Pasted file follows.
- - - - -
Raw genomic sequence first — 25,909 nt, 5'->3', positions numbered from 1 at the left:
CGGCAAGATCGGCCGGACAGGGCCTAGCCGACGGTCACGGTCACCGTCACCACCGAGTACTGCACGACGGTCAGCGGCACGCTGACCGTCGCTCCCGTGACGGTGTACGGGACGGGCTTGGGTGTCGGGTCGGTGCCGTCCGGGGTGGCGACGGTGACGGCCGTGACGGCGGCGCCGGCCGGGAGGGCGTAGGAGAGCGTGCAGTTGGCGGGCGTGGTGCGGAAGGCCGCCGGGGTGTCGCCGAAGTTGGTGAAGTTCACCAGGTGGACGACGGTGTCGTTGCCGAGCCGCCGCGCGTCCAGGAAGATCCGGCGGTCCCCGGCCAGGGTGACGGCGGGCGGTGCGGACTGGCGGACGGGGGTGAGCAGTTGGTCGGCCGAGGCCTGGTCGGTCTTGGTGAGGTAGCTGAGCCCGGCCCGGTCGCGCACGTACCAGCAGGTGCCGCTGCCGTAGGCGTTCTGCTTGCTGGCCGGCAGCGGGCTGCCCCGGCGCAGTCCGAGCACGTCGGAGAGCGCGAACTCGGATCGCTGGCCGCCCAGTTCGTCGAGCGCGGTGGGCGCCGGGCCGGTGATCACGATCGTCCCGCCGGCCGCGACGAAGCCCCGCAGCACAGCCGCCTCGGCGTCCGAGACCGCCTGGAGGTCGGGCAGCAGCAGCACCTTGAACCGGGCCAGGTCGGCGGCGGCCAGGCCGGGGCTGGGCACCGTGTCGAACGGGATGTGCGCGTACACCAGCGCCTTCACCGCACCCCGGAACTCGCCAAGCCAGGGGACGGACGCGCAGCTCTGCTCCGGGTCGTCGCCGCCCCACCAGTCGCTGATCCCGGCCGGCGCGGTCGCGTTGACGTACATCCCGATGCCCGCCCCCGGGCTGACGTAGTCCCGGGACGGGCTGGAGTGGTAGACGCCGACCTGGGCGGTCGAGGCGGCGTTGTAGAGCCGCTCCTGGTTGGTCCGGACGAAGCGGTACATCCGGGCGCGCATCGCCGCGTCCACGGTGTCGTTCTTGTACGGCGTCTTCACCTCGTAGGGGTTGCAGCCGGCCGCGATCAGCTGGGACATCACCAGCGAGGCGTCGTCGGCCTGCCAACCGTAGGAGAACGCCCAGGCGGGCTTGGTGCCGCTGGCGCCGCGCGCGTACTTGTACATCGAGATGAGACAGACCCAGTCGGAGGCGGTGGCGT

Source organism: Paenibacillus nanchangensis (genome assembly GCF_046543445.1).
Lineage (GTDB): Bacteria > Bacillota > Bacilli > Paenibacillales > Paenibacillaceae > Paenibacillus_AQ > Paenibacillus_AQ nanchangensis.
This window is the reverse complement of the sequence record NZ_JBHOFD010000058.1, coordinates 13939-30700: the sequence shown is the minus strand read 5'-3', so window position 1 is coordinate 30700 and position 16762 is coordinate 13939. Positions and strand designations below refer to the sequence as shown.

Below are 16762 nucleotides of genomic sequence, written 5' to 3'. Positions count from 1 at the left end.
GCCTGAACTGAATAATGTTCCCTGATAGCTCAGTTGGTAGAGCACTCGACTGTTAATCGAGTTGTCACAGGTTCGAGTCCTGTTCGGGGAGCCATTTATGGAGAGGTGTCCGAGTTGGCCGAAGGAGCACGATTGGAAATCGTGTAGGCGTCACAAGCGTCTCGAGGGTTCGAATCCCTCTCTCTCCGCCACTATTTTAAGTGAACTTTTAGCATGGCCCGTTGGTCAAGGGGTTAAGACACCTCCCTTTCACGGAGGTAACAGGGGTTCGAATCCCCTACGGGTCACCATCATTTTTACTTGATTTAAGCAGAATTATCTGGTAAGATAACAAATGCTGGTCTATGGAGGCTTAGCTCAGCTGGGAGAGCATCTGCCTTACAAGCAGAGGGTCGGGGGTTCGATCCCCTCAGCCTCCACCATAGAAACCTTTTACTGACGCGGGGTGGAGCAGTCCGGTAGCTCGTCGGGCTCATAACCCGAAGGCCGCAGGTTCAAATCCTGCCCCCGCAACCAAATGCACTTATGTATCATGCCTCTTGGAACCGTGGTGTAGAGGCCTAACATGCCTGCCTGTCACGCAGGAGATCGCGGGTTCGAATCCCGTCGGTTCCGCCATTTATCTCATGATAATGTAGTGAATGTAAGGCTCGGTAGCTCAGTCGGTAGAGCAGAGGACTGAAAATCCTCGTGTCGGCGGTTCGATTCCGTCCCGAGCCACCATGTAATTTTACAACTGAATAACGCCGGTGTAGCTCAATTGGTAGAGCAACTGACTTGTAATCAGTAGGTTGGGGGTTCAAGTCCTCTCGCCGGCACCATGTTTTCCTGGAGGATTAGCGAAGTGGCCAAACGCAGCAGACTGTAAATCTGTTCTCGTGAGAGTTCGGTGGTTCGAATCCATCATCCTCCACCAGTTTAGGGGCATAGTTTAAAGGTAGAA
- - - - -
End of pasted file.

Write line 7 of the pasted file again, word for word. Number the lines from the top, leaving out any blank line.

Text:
GCCTGAACTGAATAATGTTCCCTGATAGCTCAGTTGGTAGAGCACTCGACTGTTAATCGAGTTGTCACAGGTTCGAGTCCTGTTCGGGGAGCCATTTATGGAGAGGTGTCCGAGTTGGCCGAAGGAGCACGATTGGAAATCGTGTAGGCGTCACAAGCGTCTCGAGGGTTCGAATCCCTCTCTCTCCGCCACTATTTTAAGTGAACTTTTAGCATGGCCCGTTGGTCAAGGGGTTAAGACACCTCCCTTTCACGGAGGTAACAGGGGTTCGAATCCCCTACGGGTCACCATCATTTTTACTTGATTTAAGCAGAATTATCTGGTAAGATAACAAATGCTGGTCTATGGAGGCTTAGCTCAGCTGGGAGAGCATCTGCCTTACAAGCAGAGGGTCGGGGGTTCGATCCCCTCAGCCTCCACCATAGAAACCTTTTACTGACGCGGGGTGGAGCAGTCCGGTAGCTCGTCGGGCTCATAACCCGAAGGCCGCAGGTTCAAATCCTGCCCCCGCAACCAAATGCACTTATGTATCATGCCTCTTGGAACCGTGGTGTAGAGGCCTAACATGCCTGCCTGTCACGCAGGAGATCGCGGGTTCGAATCCCGTCGGTTCCGCCATTTATCTCATGATAATGTAGTGAATGTAAGGCTCGGTAGCTCAGTCGGTAGAGCAGAGGACTGAAAATCCTCGTGTCGGCGGTTCGATTCCGTCCCGAGCCACCATGTAATTTTACAACTGAATAACGCCGGTGTAGCTCAATTGGTAGAGCAACTGACTTGTAATCAGTAGGTTGGGGGTTCAAGTCCTCTCGCCGGCACCATGTTTTCCTGGAGGATTAGCGAAGTGGCCAAACGCAGCAGACTGTAAATCTGTTCTCGTGAGAGTTCGGTGGTTCGAATCCATCATCCTCCACCAGTTTAGGGGCATAGTTTAAAGGTAGAA